February 12, 2011
Posted by Joan V. Gallos
The resignation of former President Hosni Mubarak in Egypt brings home powerful understandings about the interactive nature of leadership.
All who aspire to lead from either the head or the foot of the table can learn something important about power, influence, and authority.
Leadership is all about relationships, and it is followers – not leaders – who ultimately control the balance of power. Part of the unstated contract between leaders and followers is the leader’s willingness to accept and respect that.
Leaders focused on their dominance, ego, image, or past success can forget the fragile nature of the bargain – and we have seen in 24/7 media coverage from Egypt over the past days what the result can be.
Followers, after all, give leaders their power and authority in exchange for the leader’s willingness to provide important services like protection, direction, and the allocation of important resources. The call for leadership – more leadership, better leadership – is always loudest in times of need.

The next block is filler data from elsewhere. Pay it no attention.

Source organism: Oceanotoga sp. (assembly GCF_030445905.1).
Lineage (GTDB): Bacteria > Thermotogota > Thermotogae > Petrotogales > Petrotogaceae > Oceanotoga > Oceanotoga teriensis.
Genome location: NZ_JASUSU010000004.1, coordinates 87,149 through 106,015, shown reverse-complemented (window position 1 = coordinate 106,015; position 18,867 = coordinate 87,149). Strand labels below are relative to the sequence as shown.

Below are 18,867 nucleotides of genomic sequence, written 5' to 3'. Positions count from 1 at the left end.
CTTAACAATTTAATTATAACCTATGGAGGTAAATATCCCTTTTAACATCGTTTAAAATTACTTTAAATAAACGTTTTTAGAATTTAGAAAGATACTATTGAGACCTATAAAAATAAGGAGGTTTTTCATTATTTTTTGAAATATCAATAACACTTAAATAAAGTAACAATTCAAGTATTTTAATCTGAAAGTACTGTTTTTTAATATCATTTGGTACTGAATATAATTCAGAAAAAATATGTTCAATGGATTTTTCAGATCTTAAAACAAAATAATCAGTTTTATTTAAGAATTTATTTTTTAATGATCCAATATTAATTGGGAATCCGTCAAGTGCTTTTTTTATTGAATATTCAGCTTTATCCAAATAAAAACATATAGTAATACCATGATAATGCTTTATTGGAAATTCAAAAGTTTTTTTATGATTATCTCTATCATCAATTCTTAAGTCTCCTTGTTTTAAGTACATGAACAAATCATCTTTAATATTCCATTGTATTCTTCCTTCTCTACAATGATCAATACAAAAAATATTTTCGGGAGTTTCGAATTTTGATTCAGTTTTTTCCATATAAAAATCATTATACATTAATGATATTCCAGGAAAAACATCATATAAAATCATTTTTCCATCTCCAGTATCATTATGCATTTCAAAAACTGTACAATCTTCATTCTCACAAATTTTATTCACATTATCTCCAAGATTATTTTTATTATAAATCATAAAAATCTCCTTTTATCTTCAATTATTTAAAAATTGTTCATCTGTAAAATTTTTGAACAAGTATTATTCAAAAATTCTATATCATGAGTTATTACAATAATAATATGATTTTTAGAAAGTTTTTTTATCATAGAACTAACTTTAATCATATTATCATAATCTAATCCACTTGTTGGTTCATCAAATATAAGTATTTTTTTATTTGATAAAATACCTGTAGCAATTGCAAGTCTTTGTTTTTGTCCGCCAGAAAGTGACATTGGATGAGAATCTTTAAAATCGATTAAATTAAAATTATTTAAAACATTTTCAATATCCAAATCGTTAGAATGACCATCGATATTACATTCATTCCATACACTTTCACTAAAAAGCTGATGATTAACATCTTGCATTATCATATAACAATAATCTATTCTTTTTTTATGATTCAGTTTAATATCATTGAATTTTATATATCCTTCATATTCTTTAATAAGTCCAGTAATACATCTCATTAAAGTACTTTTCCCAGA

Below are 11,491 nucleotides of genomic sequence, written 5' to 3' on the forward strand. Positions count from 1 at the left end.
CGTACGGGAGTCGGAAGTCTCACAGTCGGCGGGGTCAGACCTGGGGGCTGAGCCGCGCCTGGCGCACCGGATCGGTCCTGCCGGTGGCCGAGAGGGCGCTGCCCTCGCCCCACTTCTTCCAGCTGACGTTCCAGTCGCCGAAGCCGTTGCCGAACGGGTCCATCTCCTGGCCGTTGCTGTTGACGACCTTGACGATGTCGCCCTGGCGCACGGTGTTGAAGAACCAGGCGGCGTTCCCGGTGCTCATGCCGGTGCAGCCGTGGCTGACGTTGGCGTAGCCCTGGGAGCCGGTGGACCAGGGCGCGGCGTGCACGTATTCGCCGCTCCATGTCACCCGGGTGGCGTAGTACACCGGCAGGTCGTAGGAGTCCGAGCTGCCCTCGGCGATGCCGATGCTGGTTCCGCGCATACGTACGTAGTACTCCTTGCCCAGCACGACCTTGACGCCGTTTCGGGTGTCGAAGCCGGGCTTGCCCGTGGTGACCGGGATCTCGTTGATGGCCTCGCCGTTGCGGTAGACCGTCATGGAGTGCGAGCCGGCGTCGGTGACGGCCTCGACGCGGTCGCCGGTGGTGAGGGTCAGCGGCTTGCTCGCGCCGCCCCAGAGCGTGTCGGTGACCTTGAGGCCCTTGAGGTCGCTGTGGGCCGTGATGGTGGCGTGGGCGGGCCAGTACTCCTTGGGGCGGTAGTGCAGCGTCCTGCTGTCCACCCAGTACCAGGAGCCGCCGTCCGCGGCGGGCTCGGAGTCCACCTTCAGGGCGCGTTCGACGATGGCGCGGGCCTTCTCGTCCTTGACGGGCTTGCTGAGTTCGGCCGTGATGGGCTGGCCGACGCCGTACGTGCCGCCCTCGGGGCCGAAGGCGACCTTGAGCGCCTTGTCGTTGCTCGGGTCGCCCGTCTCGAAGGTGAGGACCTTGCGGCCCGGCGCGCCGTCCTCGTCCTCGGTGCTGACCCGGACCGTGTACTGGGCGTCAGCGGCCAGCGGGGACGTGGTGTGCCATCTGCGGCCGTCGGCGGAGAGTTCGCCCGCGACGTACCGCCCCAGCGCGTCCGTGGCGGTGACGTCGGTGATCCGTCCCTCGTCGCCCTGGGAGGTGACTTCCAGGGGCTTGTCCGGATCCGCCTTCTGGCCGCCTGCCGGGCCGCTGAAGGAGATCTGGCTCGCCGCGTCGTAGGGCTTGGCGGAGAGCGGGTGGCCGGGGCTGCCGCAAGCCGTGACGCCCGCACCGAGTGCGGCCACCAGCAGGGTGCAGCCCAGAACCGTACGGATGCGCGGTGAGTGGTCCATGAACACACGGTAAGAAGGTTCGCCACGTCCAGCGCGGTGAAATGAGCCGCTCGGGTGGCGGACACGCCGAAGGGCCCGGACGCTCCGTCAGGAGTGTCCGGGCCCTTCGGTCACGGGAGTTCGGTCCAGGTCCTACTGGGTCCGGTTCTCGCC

We want leaders with the presumed knowledge, wisdom, experience, and skill to deliver. And we are willing to accord them power – our willingness to follow and to be influenced by them – in exchange for their responding to our needs.
It’s only a matter of time for leaders who can’t deliver or who lose touch with their followers’ needs. In the age of twitter revolutions, the fragile balance of power can shift in a matter of days.
It may be easier to see this tacit leader-follower power bargain when played out in public sector leadership as in Egypt. But organizational leaders, be forewarned. The same dynamic applies to you. Anyone who has tried to lead a department or unit where subordinates have lost confidence in your ability to deliver, an organization without the support of your board, a group who doesn’t believe you understand their needs, an enterprise from the lame duck status of being yesterday’s leadership news knows exactly what I mean.